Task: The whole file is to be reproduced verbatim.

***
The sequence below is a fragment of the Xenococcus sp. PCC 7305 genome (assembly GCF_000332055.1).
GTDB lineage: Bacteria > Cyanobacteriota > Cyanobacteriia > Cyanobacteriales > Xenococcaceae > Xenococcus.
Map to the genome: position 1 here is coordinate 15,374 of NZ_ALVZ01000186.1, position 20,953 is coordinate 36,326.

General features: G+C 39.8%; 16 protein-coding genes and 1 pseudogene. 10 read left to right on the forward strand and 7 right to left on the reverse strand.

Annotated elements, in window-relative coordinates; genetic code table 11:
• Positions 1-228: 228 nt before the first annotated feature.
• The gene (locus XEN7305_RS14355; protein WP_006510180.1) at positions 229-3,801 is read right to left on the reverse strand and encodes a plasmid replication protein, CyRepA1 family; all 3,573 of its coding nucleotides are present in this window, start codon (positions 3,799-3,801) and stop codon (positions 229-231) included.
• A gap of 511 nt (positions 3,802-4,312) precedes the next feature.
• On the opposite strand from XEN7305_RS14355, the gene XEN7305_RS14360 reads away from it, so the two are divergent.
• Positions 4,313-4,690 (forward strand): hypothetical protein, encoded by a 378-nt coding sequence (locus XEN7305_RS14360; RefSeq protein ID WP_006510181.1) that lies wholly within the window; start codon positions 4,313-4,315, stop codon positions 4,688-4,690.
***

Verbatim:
The sequence below is a fragment of the Xenococcus sp. PCC 7305 genome (assembly GCF_000332055.1).
GTDB lineage: Bacteria > Cyanobacteriota > Cyanobacteriia > Cyanobacteriales > Xenococcaceae > Xenococcus.
Map to the genome: position 1 here is coordinate 15,374 of NZ_ALVZ01000186.1, position 20,953 is coordinate 36,326.

General features: G+C 39.8%; 16 protein-coding genes and 1 pseudogene. 10 read left to right on the forward strand and 7 right to left on the reverse strand.

Annotated elements, in window-relative coordinates; genetic code table 11:
• Positions 1-228: 228 nt before the first annotated feature.
• The gene (locus XEN7305_RS14355; protein WP_006510180.1) at positions 229-3,801 is read right to left on the reverse strand and encodes a plasmid replication protein, CyRepA1 family; all 3,573 of its coding nucleotides are present in this window, start codon (positions 3,799-3,801) and stop codon (positions 229-231) included.
• A gap of 511 nt (positions 3,802-4,312) precedes the next feature.
• On the opposite strand from XEN7305_RS14355, the gene XEN7305_RS14360 reads away from it, so the two are divergent.
• Positions 4,313-4,690 (forward strand): hypothetical protein, encoded by a 378-nt coding sequence (locus XEN7305_RS14360; RefSeq protein ID WP_006510181.1) that lies wholly within the window; start codon positions 4,313-4,315, stop codon positions 4,688-4,690.